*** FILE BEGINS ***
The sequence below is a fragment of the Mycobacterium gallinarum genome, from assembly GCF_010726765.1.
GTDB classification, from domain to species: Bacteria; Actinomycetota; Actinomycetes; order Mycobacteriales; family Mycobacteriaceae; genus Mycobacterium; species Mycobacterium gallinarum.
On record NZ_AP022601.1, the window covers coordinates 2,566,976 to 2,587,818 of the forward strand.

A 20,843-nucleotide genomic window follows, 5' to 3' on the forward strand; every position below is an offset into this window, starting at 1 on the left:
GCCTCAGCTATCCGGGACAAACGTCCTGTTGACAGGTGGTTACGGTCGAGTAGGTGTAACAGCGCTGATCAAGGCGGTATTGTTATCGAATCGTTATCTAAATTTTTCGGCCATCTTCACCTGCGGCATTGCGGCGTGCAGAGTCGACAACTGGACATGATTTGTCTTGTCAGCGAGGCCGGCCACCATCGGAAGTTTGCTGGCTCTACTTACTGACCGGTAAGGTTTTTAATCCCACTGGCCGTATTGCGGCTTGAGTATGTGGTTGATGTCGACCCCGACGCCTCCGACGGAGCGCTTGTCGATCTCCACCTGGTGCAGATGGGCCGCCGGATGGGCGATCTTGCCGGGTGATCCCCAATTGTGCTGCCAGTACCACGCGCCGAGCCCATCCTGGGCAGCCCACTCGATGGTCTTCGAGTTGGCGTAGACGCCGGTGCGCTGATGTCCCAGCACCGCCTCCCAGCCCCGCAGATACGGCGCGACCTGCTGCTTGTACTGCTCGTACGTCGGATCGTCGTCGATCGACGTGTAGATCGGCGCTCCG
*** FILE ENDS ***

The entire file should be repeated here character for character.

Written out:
The sequence below is a fragment of the Mycobacterium gallinarum genome, from assembly GCF_010726765.1.
GTDB classification, from domain to species: Bacteria; Actinomycetota; Actinomycetes; order Mycobacteriales; family Mycobacteriaceae; genus Mycobacterium; species Mycobacterium gallinarum.
On record NZ_AP022601.1, the window covers coordinates 2,566,976 to 2,587,818 of the forward strand.

A 20,843-nucleotide genomic window follows, 5' to 3' on the forward strand; every position below is an offset into this window, starting at 1 on the left:
GCCTCAGCTATCCGGGACAAACGTCCTGTTGACAGGTGGTTACGGTCGAGTAGGTGTAACAGCGCTGATCAAGGCGGTATTGTTATCGAATCGTTATCTAAATTTTTCGGCCATCTTCACCTGCGGCATTGCGGCGTGCAGAGTCGACAACTGGACATGATTTGTCTTGTCAGCGAGGCCGGCCACCATCGGAAGTTTGCTGGCTCTACTTACTGACCGGTAAGGTTTTTAATCCCACTGGCCGTATTGCGGCTTGAGTATGTGGTTGATGTCGACCCCGACGCCTCCGACGGAGCGCTTGTCGATCTCCACCTGGTGCAGATGGGCCGCCGGATGGGCGATCTTGCCGGGTGATCCCCAATTGTGCTGCCAGTACCACGCGCCGAGCCCATCCTGGGCAGCCCACTCGATGGTCTTCGAGTTGGCGTAGACGCCGGTGCGCTGATGTCCCAGCACCGCCTCCCAGCCCCGCAGATACGGCGCGACCTGCTGCTTGTACTGCTCGTACGTCGGATCGTCGTCGATCGACGTGTAGATCGGCGCTCCG